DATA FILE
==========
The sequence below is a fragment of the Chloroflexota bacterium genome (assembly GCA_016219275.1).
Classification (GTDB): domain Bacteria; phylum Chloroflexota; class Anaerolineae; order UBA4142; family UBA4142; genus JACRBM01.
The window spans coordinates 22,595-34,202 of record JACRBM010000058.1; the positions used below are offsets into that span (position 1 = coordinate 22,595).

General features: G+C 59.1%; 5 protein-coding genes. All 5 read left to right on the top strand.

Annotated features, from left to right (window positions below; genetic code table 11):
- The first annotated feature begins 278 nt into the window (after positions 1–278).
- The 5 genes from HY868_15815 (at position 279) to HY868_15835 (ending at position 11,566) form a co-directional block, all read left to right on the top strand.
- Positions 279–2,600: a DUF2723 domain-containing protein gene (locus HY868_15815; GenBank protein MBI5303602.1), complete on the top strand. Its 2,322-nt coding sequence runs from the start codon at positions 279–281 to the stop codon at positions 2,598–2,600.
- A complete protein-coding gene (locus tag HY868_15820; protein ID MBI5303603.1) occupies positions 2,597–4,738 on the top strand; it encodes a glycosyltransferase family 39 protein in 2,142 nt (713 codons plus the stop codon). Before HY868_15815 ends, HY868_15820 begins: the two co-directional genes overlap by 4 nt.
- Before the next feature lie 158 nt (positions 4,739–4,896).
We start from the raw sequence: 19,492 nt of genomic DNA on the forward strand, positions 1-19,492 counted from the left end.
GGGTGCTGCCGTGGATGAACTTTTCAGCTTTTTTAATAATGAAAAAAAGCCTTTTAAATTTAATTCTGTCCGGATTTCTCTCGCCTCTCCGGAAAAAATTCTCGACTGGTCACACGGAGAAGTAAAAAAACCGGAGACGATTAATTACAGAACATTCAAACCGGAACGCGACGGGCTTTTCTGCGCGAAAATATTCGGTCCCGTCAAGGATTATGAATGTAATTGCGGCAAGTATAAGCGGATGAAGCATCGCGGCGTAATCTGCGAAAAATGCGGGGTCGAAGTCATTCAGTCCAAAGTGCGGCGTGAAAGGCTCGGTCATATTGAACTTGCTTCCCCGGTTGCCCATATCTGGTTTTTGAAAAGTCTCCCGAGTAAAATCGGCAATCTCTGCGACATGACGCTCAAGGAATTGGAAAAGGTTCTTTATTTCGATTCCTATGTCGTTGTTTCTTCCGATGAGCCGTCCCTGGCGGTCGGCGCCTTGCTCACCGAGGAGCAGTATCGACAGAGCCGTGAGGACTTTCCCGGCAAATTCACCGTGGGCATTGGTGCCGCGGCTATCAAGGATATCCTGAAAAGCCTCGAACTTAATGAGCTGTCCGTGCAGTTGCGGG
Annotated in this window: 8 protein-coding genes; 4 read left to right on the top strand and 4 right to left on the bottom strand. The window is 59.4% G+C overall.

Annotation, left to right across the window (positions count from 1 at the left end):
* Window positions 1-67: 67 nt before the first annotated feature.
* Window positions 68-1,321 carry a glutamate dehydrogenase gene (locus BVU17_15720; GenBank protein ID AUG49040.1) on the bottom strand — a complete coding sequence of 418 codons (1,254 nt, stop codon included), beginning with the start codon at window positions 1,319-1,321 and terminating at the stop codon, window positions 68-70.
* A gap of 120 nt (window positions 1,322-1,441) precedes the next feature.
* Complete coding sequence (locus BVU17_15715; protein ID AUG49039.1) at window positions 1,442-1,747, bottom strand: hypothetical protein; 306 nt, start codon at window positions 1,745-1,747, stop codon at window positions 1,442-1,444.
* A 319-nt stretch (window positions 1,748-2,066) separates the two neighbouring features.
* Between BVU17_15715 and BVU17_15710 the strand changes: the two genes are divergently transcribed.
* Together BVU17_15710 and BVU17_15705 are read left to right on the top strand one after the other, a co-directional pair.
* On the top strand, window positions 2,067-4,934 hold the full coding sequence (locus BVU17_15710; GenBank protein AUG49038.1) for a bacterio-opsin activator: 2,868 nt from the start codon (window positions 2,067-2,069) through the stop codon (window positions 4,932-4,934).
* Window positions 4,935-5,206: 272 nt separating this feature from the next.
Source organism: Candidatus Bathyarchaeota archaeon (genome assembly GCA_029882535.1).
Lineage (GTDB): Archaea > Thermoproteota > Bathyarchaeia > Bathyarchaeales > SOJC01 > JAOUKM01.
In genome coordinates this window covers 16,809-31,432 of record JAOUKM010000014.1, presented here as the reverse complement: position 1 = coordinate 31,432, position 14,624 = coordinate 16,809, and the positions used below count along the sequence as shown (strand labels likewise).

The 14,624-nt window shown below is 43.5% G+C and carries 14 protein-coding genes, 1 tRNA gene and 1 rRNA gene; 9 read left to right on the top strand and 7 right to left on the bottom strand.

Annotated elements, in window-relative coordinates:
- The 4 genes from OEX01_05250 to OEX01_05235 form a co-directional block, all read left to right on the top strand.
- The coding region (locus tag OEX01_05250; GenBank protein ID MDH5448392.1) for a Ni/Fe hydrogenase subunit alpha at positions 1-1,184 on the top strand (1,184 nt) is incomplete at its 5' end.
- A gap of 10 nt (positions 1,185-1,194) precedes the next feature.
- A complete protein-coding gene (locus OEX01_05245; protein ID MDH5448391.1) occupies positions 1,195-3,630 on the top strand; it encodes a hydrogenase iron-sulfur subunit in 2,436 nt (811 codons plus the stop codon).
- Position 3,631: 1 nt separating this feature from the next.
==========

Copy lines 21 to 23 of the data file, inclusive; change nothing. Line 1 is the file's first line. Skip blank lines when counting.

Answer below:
* Together BVU17_15710 and BVU17_15705 are read left to right on the top strand one after the other, a co-directional pair.
* On the top strand, window positions 2,067-4,934 hold the full coding sequence (locus BVU17_15710; GenBank protein AUG49038.1) for a bacterio-opsin activator: 2,868 nt from the start codon (window positions 2,067-2,069) through the stop codon (window positions 4,932-4,934).
* Window positions 4,935-5,206: 272 nt separating this feature from the next.